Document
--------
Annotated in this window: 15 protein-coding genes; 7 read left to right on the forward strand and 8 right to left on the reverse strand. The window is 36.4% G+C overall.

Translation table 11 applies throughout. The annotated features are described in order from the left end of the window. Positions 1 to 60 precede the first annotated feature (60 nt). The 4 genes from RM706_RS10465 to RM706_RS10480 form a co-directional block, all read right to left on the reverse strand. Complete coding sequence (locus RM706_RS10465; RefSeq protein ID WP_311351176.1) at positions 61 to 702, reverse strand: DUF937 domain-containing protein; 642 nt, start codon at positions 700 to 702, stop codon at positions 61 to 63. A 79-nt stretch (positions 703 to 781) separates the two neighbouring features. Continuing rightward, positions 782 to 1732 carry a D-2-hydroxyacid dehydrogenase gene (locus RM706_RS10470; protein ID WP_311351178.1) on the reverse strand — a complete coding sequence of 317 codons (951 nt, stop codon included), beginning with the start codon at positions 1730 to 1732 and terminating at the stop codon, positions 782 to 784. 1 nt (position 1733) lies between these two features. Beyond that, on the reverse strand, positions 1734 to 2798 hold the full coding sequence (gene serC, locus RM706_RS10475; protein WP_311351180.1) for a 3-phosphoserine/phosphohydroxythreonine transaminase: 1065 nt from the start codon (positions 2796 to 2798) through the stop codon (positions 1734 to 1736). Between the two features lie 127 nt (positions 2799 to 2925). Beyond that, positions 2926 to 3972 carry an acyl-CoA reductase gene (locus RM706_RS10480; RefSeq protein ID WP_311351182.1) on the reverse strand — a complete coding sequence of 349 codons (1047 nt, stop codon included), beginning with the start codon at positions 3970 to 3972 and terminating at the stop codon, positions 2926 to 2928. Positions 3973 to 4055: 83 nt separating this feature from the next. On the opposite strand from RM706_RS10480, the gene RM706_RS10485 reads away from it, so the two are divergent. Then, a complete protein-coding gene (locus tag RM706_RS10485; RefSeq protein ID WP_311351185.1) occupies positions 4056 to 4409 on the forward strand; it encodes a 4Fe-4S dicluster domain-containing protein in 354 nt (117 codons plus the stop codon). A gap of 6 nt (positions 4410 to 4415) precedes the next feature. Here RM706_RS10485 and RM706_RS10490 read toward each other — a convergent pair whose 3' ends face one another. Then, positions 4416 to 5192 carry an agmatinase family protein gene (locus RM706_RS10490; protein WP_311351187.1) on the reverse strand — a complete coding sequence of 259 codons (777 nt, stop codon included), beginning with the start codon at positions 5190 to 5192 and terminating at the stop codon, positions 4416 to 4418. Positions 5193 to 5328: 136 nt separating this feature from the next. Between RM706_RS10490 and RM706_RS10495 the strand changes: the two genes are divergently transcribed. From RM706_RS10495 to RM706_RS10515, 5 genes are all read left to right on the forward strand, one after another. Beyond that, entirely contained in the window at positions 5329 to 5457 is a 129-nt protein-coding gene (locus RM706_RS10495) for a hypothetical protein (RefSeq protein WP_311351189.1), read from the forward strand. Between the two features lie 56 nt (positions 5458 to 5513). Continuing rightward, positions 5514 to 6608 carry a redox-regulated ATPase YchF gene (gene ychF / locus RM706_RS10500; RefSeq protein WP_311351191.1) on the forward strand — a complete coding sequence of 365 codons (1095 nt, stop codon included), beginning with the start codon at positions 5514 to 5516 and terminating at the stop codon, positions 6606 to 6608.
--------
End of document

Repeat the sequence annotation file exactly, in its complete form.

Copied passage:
Annotated in this window: 15 protein-coding genes; 7 read left to right on the forward strand and 8 right to left on the reverse strand. The window is 36.4% G+C overall.

Translation table 11 applies throughout. The annotated features are described in order from the left end of the window. Positions 1 to 60 precede the first annotated feature (60 nt). The 4 genes from RM706_RS10465 to RM706_RS10480 form a co-directional block, all read right to left on the reverse strand. Complete coding sequence (locus RM706_RS10465; RefSeq protein ID WP_311351176.1) at positions 61 to 702, reverse strand: DUF937 domain-containing protein; 642 nt, start codon at positions 700 to 702, stop codon at positions 61 to 63. A 79-nt stretch (positions 703 to 781) separates the two neighbouring features. Continuing rightward, positions 782 to 1732 carry a D-2-hydroxyacid dehydrogenase gene (locus RM706_RS10470; protein ID WP_311351178.1) on the reverse strand — a complete coding sequence of 317 codons (951 nt, stop codon included), beginning with the start codon at positions 1730 to 1732 and terminating at the stop codon, positions 782 to 784. 1 nt (position 1733) lies between these two features. Beyond that, on the reverse strand, positions 1734 to 2798 hold the full coding sequence (gene serC, locus RM706_RS10475; protein WP_311351180.1) for a 3-phosphoserine/phosphohydroxythreonine transaminase: 1065 nt from the start codon (positions 2796 to 2798) through the stop codon (positions 1734 to 1736). Between the two features lie 127 nt (positions 2799 to 2925). Beyond that, positions 2926 to 3972 carry an acyl-CoA reductase gene (locus RM706_RS10480; RefSeq protein ID WP_311351182.1) on the reverse strand — a complete coding sequence of 349 codons (1047 nt, stop codon included), beginning with the start codon at positions 3970 to 3972 and terminating at the stop codon, positions 2926 to 2928. Positions 3973 to 4055: 83 nt separating this feature from the next. On the opposite strand from RM706_RS10480, the gene RM706_RS10485 reads away from it, so the two are divergent. Then, a complete protein-coding gene (locus tag RM706_RS10485; RefSeq protein ID WP_311351185.1) occupies positions 4056 to 4409 on the forward strand; it encodes a 4Fe-4S dicluster domain-containing protein in 354 nt (117 codons plus the stop codon). A gap of 6 nt (positions 4410 to 4415) precedes the next feature. Here RM706_RS10485 and RM706_RS10490 read toward each other — a convergent pair whose 3' ends face one another. Then, positions 4416 to 5192 carry an agmatinase family protein gene (locus RM706_RS10490; protein WP_311351187.1) on the reverse strand — a complete coding sequence of 259 codons (777 nt, stop codon included), beginning with the start codon at positions 5190 to 5192 and terminating at the stop codon, positions 4416 to 4418. Positions 5193 to 5328: 136 nt separating this feature from the next. Between RM706_RS10490 and RM706_RS10495 the strand changes: the two genes are divergently transcribed. From RM706_RS10495 to RM706_RS10515, 5 genes are all read left to right on the forward strand, one after another. Beyond that, entirely contained in the window at positions 5329 to 5457 is a 129-nt protein-coding gene (locus RM706_RS10495) for a hypothetical protein (RefSeq protein WP_311351189.1), read from the forward strand. Between the two features lie 56 nt (positions 5458 to 5513). Continuing rightward, positions 5514 to 6608 carry a redox-regulated ATPase YchF gene (gene ychF / locus RM706_RS10500; RefSeq protein WP_311351191.1) on the forward strand — a complete coding sequence of 365 codons (1095 nt, stop codon included), beginning with the start codon at positions 5514 to 5516 and terminating at the stop codon, positions 6606 to 6608.